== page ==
snowwhite-kissing_dopey245.jpgOne interesting fact about Snow White involves early animation techniques. "Snow White herself, they put rouge on top of the cells to give Snow White rosy cheeks," Bosser said. "And those are actually put on by, what was called at the time, special effects painters and they used to put that on using Q-tips, right on top of the cells. And some of that got lost over the years just in not having the best quality images to look at we've been able to bring that back and you can see that in its glory on this restoration."

The restoration team and Disney animators say over and over again the work is a labor of love. Except for one person, everyone who worked on the Snow White restoration had other day jobs.

"We do this because we're passionate about it," Singer said. "We want to treat these films completely respectful. I always say that we all feel the ghost of Walt Disney and the original filmmakers behind us and we want to do them proud. We always say that, if they had the time, the technology, and the money, would they have done this fix? Would they have color timed it this way? And we constantly discuss that and debate that. That's why we have so many people with different skills on the team. We have (Dave), a 25 year Disney veteran, producing and directing visual effects. We have Andres Deja who is one of the top animators in the world."

"And not only is he a top animator who's done Scar in The Lion King and Jafar in Aladdin and Gaston in Beauty and the Beast and he's just finishing off Mama Odie in The Princess and the Frog," Bossert said, "he's also like a super fan of the company and is somebody who is very, very knowledgeable. So we've really pulled together a group of people that are very passionate about this and care deeply about this artwork and really want to protect and preserve it. And I think all of us walk away extremely proud each time we finish one of these restorations knowing that we've brought this film back to where the original filmmakers wanted it."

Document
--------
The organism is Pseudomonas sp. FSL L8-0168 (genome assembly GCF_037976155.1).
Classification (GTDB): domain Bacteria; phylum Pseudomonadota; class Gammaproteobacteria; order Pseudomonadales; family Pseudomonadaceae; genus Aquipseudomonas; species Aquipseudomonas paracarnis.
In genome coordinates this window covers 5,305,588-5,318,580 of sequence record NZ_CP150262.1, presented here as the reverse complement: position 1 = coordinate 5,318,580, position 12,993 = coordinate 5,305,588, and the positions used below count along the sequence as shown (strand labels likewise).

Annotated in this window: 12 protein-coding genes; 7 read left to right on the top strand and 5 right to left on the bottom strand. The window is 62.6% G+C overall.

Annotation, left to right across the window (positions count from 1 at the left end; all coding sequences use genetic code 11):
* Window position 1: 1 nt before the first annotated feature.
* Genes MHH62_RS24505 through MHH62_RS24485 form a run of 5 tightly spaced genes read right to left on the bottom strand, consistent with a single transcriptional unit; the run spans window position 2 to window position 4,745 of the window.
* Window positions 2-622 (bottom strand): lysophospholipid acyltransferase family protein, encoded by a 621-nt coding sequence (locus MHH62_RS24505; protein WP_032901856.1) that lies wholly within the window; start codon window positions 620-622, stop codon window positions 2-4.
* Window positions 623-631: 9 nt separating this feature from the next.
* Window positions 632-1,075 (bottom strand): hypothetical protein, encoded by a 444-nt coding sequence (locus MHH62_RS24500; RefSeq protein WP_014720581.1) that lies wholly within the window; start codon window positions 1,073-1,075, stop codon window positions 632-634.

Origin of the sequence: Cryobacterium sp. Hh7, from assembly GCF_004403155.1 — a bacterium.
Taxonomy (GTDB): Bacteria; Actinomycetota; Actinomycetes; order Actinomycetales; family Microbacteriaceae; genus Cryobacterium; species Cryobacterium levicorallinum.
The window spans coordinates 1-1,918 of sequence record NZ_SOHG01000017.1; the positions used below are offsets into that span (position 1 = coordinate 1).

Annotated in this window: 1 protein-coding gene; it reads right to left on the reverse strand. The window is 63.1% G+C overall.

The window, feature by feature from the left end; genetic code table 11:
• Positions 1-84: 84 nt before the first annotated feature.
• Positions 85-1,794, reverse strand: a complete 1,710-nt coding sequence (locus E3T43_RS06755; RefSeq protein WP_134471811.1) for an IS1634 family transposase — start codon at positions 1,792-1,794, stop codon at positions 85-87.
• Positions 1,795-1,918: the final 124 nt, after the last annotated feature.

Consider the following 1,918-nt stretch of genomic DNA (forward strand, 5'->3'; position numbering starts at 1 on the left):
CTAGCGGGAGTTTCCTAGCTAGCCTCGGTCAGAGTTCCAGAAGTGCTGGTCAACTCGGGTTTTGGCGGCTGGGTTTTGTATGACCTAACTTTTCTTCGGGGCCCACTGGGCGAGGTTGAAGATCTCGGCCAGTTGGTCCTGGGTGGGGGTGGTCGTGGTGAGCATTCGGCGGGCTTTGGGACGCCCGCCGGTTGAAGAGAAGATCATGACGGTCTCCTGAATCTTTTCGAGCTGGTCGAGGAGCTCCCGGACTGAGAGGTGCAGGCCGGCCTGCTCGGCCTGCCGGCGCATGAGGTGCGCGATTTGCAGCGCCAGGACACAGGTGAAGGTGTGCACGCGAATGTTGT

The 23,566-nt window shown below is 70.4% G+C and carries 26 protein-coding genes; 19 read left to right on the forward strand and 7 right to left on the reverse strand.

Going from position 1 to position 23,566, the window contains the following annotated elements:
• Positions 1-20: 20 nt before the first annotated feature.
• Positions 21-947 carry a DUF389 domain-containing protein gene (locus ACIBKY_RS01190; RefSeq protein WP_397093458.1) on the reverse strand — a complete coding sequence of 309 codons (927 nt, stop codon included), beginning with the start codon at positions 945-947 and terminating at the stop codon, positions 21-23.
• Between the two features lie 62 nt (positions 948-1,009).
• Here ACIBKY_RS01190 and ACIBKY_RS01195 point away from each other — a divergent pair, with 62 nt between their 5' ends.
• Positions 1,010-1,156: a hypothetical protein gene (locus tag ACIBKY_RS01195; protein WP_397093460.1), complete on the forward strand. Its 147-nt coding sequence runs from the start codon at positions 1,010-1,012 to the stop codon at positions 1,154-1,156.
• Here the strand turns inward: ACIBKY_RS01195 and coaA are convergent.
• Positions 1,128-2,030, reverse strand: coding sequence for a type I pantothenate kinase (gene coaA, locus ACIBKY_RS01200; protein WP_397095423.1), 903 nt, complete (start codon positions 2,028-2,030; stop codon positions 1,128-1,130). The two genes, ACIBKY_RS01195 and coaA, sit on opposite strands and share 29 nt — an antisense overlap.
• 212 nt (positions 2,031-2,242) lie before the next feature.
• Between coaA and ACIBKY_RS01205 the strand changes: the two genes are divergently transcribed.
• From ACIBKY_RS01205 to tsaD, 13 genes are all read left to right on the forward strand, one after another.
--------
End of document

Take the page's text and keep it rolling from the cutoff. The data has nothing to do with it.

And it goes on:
Bossert recalls that after the full restoration of Lady and the Tramp, and showing it to Ollie Johnston who was in the theatre for the digital screening of that film. "And when it was over and the house lights came up, some of us walked over and asked Ollie what he thought. And he had a smile from ear to ear on his face and he looked at us and he said, €˜That's the way it always should have looked.' So you kind of walked away from it feeling like you did good, and that's how we feel."

While some classic movie seemed dated, animated films like Snow White has stood the test of time. "They're fairy tales," Singer said. "They're all about good triumphing over evil and purity and happiness and joy and everybody needs a little bit of that in their life. And to some extent they're all part of our childhood memories. They're all embedded in us."

Taking these extraordinary steps to ensure a film not only maintains its entertainment value but also continues to evolve and mesmerize audiences. Bosser believes its effect they have on audiences keeps experts spending years on the restorations. "I think what's special about the Disney feature films and the reason why they endure through the years, is that they touch all of us emotionally on some level," he said. snowwhite-singing_and_dancing245.jpg"And most of these films, in my mind, speak of hope, that there is hope. And I think that's just a common theme out there."

With exciting scenes of Snow White and the dwarfs merrily dancing, singing and enjoying life beautifully restored, the joy Walt Disney intended with this film will continue to entertain and astound generations to come.

Read the review of the Snow White Blu Ray DVD

Read Fun Facts about the Seven Dwarfs

Photo credits: WDSHE